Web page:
By linking the electrical currents of two superconductors large enough to be seen with the naked eye, researchers have extended the domain of observable quantum effects. Billions of flowing electrons in the superconductors can collectively exhibit a weird quantum property called entanglement, usually confined to the realm of tiny particles, scientists report in the September 24 Nature.
“It’s an exciting piece of work,” comments physicist Steven Girvin of Yale University. “People are interested in pushing the boundaries of quantum mechanics.”
Entanglement is one of the strangest consequences of quantum mechanics. After interacting in a certain way, objects become mysteriously linked, or entangled, so that what happens to one seems to affect the fate of the other. For the most part, researchers have only found signs of entanglement between tiny particles, such as ions, atoms and photons.
John Martinis and colleagues at the University of California, Santa Barbara looked for entanglement between two superconductors, each less than a millimeter across. These superconducting circuits, made of aluminum, were separated by a few millimeters on an electronic chip. At low temperatures, electrons in the superconductors flow collectively, unfettered by resistance.
Despite each superconductor’s relatively large size, the electrons within move together in a naturally coherent way. “There are very few moving parts, so to speak,” Girvin says, which helped the scientists spot evidence of entanglement. “It’s a general fact that the larger an object is, the more classical it is in its behavior, and the more difficult it is to see quantum mechanical effects.”
In the new study, researchers used a microwave pulse to attempt to entangle the electrical currents of the two superconductors. If the currents were quantum-mechanically linked, one current would flow clockwise at the time of measurement (assigned a value of 0), while the other would flow counterclockwise when measured (assigned a value of 1), Martinis says. On the other hand, the currents’ directions would be completely independent of each other if everyday, classical physics were at work.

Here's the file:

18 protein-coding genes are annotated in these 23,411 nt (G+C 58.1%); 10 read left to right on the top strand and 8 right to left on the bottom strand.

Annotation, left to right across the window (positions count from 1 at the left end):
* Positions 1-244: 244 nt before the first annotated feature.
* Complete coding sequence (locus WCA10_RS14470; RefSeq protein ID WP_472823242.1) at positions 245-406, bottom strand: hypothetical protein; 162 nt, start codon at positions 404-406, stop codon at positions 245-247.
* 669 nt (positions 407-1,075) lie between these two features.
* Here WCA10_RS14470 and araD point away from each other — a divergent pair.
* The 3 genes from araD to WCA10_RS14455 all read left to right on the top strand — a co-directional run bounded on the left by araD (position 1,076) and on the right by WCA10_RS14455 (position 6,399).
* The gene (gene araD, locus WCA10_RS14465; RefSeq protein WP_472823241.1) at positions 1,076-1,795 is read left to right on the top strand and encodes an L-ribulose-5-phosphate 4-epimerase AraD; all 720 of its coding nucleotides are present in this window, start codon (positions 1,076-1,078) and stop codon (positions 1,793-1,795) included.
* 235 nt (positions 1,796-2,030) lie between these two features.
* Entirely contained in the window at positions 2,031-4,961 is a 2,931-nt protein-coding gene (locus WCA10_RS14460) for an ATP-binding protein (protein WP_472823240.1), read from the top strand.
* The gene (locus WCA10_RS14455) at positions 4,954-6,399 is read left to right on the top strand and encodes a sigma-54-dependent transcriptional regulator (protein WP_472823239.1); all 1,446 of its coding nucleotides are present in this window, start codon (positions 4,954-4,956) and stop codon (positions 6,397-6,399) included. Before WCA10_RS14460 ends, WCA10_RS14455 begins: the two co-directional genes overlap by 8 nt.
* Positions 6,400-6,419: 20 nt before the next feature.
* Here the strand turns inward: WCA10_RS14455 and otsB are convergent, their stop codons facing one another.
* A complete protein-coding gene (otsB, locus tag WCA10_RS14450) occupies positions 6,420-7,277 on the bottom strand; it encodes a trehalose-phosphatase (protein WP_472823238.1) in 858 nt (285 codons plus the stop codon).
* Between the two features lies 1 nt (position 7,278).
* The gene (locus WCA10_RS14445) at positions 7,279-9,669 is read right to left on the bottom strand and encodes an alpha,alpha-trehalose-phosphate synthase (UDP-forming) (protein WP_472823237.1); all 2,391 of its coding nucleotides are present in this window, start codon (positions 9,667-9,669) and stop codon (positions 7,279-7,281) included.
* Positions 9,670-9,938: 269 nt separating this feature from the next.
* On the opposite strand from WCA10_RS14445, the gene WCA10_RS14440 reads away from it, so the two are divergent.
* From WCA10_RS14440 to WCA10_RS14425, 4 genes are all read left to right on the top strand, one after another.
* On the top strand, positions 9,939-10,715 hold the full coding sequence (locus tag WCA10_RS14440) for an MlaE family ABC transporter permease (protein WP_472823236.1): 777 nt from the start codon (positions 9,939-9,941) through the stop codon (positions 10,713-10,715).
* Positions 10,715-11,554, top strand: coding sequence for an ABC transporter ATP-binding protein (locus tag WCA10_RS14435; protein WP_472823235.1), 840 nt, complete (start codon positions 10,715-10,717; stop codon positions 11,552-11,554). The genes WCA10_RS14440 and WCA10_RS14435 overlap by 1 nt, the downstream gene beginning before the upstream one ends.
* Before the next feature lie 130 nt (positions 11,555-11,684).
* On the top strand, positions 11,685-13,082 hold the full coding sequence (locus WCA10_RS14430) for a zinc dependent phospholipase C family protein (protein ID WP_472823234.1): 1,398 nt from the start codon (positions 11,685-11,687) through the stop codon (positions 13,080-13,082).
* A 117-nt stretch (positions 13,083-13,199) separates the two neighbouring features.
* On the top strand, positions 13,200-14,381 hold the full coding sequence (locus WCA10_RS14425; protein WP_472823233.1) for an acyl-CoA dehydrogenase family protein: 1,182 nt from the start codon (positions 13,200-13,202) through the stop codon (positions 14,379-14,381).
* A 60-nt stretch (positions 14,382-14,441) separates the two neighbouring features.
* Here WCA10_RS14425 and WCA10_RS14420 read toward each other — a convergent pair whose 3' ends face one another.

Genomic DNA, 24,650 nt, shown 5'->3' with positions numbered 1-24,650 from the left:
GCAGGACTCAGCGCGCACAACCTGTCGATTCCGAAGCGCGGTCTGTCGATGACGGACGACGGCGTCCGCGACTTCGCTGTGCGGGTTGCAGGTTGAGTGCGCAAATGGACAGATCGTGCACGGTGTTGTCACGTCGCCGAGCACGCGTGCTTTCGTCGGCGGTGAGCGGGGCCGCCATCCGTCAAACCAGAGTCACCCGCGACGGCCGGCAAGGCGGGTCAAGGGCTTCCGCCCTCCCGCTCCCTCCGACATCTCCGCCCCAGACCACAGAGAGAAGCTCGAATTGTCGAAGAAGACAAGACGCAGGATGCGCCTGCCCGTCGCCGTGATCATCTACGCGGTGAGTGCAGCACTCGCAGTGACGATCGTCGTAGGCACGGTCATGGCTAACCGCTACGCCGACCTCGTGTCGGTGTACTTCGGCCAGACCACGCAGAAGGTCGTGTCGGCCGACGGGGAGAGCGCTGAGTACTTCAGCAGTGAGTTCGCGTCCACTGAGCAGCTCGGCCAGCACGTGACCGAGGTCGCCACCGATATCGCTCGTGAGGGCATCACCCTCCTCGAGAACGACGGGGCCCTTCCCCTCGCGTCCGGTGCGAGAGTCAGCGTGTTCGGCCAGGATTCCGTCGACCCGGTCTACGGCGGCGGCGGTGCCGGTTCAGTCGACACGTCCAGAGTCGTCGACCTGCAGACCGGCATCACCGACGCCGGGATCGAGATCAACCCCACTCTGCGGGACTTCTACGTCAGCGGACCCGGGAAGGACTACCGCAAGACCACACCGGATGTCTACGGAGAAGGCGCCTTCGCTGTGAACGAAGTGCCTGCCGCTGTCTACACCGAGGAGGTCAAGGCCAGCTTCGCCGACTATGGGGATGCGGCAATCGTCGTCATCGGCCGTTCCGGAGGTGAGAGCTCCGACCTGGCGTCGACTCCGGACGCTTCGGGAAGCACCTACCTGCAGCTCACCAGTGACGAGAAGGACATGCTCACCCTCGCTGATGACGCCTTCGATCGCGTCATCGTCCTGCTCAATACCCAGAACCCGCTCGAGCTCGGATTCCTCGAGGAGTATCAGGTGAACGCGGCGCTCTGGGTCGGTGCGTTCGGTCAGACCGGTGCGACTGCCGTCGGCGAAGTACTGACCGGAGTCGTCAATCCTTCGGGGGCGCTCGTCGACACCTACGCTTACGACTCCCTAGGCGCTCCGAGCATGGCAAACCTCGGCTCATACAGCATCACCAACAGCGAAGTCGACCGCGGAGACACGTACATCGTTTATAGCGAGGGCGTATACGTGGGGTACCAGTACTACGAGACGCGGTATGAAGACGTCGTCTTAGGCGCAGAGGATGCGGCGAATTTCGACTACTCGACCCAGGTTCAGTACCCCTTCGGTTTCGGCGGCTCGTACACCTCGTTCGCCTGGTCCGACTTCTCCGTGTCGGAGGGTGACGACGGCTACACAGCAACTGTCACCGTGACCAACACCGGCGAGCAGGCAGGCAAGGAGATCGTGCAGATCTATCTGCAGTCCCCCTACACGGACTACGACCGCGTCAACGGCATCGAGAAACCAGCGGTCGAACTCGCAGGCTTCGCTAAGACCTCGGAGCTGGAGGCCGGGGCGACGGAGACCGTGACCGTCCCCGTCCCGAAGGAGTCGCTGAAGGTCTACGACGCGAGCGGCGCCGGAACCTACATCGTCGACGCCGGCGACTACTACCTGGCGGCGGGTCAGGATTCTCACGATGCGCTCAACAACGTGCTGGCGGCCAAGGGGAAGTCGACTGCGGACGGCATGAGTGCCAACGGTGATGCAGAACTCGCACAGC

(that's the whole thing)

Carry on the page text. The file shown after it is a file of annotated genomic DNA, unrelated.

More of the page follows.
After attempting to entangle the superconducting circuits, Martinis and his team measured the directions of the currents 34.1 million times. When one current flowed clockwise (measured as a 0), the team found, the other flowed counterclockwise (measured as a 1) with very high probability. So the two were linked in a way that only quantum mechanics could explain.
“It has to be in this weird quantum state for you to get those particular probabilities that we measure,” Martinis says. “The percentages of those different things are not something that you can classically predict.”
Finding entanglement between superconductors is “a fairly important milestone,” comments Anthony Leggett of the University of Illinois at Urbana-Champaign. The new study “does seem to be rather unambiguous evidence for entanglement.”
Such entangled superconductors might be used as a component in a powerful quantum computer, Leggett says. “People are very interested in the possibility of building a quantum computer,” and these kinds of systems may be quite good for that, he says.
Martinis says that the technology for building advanced electrical circuits may be used to build quantum circuits, too. “The hope is that since we know how to put together integrated circuits in complex ways, that maybe we can make very complex quantum circuits in the same way,” he says.
He cautions, though, that a good quantum computer is a long way off. Researchers still need to find a way to make entangled superconducting circuits last longer. And a good quantum computer would need more than two circuits. Martinis says his group will try to entangle three and four such circuits next. …